Fresh import limitations imposed on 623 goods

  • Central Bank requires 100% cash margin against importation
  • Goods include telecommunication devices, televisions, fruits, stationery
  • Goal is to preserve exchange rate stability: Central Bank
  • Decision despite economists warning of possible retaliation by WTO

By The Morning Business Desk

The Central Bank of Sri Lanka (CBSL) yesterday (9) imposed a 100% cash margin requirement against the importation of 623 selected goods, which according to the CBSL are of a “non-essential”, “non-urgent” nature.

Accordingly, the importation regulation applies to 623 selected goods that are imported under Letter of Credit (LC) and documents against acceptance terms with licensed commercial banks (LCBs) and National Savings Bank with immediate effect.

As such, certain goods in the categories of telecommunication devices; home appliances; clothing and accessories, such as babies’ garments, pyjamas, tracksuits, swimwear, t-shirts, underwear, footwear, watches; as well as certain fruits, beverages, cosmetics, other non-food consumables, such as musical instruments, tobacco products, toys, and stationery are subjected to this order.

Explaining the rationale behind this swift decision, the CBSL stated that this move has been taken to support the ongoing efforts to “preserve the stability of exchange rate and foreign currency market liquidity”, particularly by discouraging “excessive imports of speculative nature”. 

The decision to impose more import regulations comes at a time when Sri Lanka received a dollar influx of over $ 1 billion. Two weeks ago, Sri Lanka’s swap agreement with Bangladesh’s Central Bank facilitated an inflow of $ 150 million while $ 737 million was received in the form of Special Drawing Rights (SDRs) from the International Monetary Fund (IMF), along with another renminbi facility of ¥ 2 billion from China Development Bank (CDB).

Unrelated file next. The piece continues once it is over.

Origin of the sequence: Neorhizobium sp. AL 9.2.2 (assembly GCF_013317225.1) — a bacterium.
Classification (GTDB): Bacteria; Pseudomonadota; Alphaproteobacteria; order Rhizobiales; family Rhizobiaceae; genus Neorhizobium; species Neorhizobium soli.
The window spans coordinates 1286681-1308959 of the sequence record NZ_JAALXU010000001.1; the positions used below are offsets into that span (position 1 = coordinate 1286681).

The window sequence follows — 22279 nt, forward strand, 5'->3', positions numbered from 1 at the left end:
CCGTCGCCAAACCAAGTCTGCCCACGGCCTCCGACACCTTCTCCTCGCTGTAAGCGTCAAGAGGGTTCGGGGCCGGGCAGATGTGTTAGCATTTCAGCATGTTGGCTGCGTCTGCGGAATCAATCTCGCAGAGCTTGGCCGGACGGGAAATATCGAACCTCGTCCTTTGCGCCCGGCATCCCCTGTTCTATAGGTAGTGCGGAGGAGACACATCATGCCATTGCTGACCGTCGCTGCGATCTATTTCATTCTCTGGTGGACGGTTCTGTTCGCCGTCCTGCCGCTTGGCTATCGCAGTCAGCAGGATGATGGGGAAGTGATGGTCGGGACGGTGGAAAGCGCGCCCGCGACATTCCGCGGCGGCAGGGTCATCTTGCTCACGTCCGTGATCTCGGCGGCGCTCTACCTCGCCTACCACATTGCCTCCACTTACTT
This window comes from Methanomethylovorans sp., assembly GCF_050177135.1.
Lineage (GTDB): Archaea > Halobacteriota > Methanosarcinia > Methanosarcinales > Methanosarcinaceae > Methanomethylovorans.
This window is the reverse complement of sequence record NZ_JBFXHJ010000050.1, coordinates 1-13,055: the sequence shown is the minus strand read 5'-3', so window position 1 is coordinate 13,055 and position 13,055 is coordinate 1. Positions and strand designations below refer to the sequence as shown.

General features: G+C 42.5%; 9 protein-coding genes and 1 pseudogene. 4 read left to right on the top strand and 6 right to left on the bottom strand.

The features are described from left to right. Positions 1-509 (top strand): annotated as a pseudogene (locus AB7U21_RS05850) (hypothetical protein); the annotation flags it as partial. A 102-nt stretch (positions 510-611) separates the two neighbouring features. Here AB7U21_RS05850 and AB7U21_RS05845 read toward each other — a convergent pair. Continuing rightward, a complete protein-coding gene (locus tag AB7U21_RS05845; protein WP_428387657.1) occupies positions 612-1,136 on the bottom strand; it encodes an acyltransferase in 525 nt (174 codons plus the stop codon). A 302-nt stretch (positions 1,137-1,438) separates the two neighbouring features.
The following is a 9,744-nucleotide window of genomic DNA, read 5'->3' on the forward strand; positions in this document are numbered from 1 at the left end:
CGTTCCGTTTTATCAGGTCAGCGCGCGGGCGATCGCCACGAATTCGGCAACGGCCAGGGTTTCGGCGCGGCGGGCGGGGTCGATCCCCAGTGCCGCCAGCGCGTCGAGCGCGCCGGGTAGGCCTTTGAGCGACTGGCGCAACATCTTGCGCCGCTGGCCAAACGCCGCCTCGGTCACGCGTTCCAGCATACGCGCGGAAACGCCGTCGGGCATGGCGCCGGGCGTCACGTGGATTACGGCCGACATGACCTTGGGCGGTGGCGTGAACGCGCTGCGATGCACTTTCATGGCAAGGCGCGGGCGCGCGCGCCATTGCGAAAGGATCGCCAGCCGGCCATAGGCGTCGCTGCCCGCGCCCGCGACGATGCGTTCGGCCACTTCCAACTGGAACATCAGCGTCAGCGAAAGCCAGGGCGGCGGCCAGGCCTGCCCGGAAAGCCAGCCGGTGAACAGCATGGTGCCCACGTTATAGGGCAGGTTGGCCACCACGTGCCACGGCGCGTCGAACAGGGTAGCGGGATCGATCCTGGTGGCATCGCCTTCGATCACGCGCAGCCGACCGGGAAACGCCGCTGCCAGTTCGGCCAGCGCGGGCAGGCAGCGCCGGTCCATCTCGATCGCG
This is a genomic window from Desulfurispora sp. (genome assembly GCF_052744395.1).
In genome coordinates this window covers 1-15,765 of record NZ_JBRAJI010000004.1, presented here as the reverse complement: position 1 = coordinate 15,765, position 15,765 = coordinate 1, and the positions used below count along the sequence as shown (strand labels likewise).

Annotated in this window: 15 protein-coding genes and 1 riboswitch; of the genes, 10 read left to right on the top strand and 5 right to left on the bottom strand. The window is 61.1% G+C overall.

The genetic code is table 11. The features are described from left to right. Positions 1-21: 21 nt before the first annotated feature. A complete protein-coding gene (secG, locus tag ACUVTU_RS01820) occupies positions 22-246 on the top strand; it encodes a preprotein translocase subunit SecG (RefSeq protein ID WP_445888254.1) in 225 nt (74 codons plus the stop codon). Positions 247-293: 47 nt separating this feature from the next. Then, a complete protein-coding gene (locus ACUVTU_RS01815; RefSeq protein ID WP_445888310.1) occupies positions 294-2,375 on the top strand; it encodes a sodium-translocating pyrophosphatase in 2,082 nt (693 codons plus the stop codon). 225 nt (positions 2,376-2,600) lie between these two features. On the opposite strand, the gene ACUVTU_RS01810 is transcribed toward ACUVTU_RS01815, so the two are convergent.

Sri Lanka’s import controls have already become a serious concern for the World Trade Organisation (WTO) and it is being viewed as a hindrance for fair trade. In the meantime, local economists too have been warning that there is a possibility that WTO may retaliate against Sri Lanka for its restrictions on imports.

The CBSL further said that LCBs are subjected to a few other conditions in terms of importing goods. Accordingly, it is necessary for the cash margin deposit requirements to be on the total value of the invoice although the same invoice includes goods that are not covered by the directive issued by the CBSL.

In a situation where existing LCs account for the importation of goods covered by the aforesaid order, increasing the value of LCs is not permitted by the banks, with the exception of when such an increase is covered by the cash margin deposits as required.

Moreover, banks are ordered not to grant any advances to the customers in order to enable them to reach the minimum cash margin deposit requirement that has been in effect as per the order.

However, banks can certify the particular invoice with the cash margin deposit which has been ordered above. The margin deposit is allowed to be released when the documentary evidence has been provided via both the banking channels and Sri Lanka Customs as imports have been cleared.